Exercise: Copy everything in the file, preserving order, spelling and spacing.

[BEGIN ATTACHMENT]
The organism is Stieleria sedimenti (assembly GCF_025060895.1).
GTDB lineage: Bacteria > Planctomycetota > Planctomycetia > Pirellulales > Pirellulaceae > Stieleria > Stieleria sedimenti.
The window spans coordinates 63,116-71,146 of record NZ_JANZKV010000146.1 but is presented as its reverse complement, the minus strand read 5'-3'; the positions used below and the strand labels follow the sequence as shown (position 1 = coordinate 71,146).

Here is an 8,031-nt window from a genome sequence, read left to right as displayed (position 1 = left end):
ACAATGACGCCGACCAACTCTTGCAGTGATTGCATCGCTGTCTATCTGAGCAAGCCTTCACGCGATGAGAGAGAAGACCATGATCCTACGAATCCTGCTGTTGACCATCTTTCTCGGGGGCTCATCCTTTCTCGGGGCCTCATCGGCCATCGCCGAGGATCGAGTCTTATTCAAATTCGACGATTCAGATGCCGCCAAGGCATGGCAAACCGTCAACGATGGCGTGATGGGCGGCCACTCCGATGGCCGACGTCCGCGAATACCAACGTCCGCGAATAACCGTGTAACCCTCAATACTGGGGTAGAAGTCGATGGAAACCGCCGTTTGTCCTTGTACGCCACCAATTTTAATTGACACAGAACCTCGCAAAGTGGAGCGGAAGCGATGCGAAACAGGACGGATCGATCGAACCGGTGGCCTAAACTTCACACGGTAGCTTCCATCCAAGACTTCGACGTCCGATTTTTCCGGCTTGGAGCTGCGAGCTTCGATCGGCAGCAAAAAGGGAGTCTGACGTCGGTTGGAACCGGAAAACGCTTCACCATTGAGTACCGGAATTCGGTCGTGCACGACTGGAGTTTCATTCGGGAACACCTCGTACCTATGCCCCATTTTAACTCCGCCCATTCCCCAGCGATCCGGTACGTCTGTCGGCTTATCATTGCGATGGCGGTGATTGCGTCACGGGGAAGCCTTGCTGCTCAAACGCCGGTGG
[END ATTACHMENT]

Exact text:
The organism is Stieleria sedimenti (assembly GCF_025060895.1).
GTDB lineage: Bacteria > Planctomycetota > Planctomycetia > Pirellulales > Pirellulaceae > Stieleria > Stieleria sedimenti.
The window spans coordinates 63,116-71,146 of record NZ_JANZKV010000146.1 but is presented as its reverse complement, the minus strand read 5'-3'; the positions used below and the strand labels follow the sequence as shown (position 1 = coordinate 71,146).

Here is an 8,031-nt window from a genome sequence, read left to right as displayed (position 1 = left end):
ACAATGACGCCGACCAACTCTTGCAGTGATTGCATCGCTGTCTATCTGAGCAAGCCTTCACGCGATGAGAGAGAAGACCATGATCCTACGAATCCTGCTGTTGACCATCTTTCTCGGGGGCTCATCCTTTCTCGGGGCCTCATCGGCCATCGCCGAGGATCGAGTCTTATTCAAATTCGACGATTCAGATGCCGCCAAGGCATGGCAAACCGTCAACGATGGCGTGATGGGCGGCCACTCCGATGGCCGACGTCCGCGAATACCAACGTCCGCGAATAACCGTGTAACCCTCAATACTGGGGTAGAAGTCGATGGAAACCGCCGTTTGTCCTTGTACGCCACCAATTTTAATTGACACAGAACCTCGCAAAGTGGAGCGGAAGCGATGCGAAACAGGACGGATCGATCGAACCGGTGGCCTAAACTTCACACGGTAGCTTCCATCCAAGACTTCGACGTCCGATTTTTCCGGCTTGGAGCTGCGAGCTTCGATCGGCAGCAAAAAGGGAGTCTGACGTCGGTTGGAACCGGAAAACGCTTCACCATTGAGTACCGGAATTCGGTCGTGCACGACTGGAGTTTCATTCGGGAACACCTCGTACCTATGCCCCATTTTAACTCCGCCCATTCCCCAGCGATCCGGTACGTCTGTCGGCTTATCATTGCGATGGCGGTGATTGCGTCACGGGGAAGCCTTGCTGCTCAAACGCCGGTGG